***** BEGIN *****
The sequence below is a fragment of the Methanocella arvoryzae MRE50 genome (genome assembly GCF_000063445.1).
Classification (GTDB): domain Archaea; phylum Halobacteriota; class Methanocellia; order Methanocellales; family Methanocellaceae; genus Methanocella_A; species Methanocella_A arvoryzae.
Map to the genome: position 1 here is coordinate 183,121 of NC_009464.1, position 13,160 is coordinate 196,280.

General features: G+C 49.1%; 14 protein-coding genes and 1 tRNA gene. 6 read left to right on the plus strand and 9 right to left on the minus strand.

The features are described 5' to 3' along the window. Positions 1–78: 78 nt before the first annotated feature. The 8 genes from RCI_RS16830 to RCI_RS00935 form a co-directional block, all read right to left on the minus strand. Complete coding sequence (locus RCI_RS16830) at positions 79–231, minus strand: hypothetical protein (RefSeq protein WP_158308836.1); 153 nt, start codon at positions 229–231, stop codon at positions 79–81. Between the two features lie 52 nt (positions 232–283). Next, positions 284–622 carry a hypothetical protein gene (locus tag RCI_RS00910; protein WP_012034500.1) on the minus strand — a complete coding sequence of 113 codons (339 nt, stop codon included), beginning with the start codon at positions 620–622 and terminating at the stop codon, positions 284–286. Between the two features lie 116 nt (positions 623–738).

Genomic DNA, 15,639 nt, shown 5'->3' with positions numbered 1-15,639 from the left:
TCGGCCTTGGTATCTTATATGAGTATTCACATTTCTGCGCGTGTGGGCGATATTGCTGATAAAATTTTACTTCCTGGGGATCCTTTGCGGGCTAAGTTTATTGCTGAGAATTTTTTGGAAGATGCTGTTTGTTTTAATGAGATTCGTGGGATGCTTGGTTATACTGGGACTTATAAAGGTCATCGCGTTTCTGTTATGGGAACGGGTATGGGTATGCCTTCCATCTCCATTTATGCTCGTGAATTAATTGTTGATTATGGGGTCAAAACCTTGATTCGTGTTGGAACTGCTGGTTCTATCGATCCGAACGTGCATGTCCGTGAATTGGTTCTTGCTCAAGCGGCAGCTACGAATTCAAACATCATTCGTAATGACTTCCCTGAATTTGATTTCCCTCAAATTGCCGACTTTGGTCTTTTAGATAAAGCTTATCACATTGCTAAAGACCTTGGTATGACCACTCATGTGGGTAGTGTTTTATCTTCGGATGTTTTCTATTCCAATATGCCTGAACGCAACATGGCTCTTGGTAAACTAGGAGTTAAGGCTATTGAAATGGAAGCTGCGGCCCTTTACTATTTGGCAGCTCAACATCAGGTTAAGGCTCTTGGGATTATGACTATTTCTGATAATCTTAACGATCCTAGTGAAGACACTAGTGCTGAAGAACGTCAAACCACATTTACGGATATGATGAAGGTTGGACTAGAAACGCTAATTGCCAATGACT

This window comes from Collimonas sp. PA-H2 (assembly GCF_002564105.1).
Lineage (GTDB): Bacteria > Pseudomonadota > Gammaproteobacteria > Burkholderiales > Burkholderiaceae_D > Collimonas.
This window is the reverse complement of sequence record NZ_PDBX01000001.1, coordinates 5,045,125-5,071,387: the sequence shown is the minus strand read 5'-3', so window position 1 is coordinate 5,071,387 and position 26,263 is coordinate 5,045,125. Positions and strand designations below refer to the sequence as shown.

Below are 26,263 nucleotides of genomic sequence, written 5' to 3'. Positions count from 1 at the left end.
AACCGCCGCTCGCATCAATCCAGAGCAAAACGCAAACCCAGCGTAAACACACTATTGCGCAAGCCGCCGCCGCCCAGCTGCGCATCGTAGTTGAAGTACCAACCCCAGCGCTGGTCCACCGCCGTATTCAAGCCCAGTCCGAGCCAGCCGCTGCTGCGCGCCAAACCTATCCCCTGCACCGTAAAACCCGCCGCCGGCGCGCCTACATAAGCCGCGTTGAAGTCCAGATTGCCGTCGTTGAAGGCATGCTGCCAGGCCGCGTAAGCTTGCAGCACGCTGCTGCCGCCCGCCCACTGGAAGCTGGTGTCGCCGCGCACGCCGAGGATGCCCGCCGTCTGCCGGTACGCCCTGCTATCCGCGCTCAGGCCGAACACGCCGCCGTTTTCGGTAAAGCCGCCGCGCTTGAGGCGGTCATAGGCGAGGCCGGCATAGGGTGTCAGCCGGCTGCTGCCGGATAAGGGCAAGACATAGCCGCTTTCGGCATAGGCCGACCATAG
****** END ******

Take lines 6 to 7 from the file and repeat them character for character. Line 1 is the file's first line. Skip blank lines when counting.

Genomic DNA, 15,639 nt, shown 5'->3' with positions numbered 1-15,639 from the left:
TCGGCCTTGGTATCTTATATGAGTATTCACATTTCTGCGCGTGTGGGCGATATTGCTGATAAAATTTTACTTCCTGGGGATCCTTTGCGGGCTAAGTTTATTGCTGAGAATTTTTTGGAAGATGCTGTTTGTTTTAATGAGATTCGTGGGATGCTTGGTTATACTGGGACTTATAAAGGTCATCGCGTTTCTGTTATGGGAACGGGTATGGGTATGCCTTCCATCTCCATTTATGCTCGTGAATTAATTGTTGATTATGGGGTCAAAACCTTGATTCGTGTTGGAACTGCTGGTTCTATCGATCCGAACGTGCATGTCCGTGAATTGGTTCTTGCTCAAGCGGCAGCTACGAATTCAAACATCATTCGTAATGACTTCCCTGAATTTGATTTCCCTCAAATTGCCGACTTTGGTCTTTTAGATAAAGCTTATCACATTGCTAAAGACCTTGGTATGACCACTCATGTGGGTAGTGTTTTATCTTCGGATGTTTTCTATTCCAATATGCCTGAACGCAACATGGCTCTTGGTAAACTAGGAGTTAAGGCTATTGAAATGGAAGCTGCGGCCCTTTACTATTTGGCAGCTCAACATCAGGTTAAGGCTCTTGGGATTATGACTATTTCTGATAATCTTAACGATCCTAGTGAAGACACTAGTGCTGAAGAACGTCAAACCACATTTACGGATATGATGAAGGTTGGACTAGAAACGCTAATTGCCAATGACT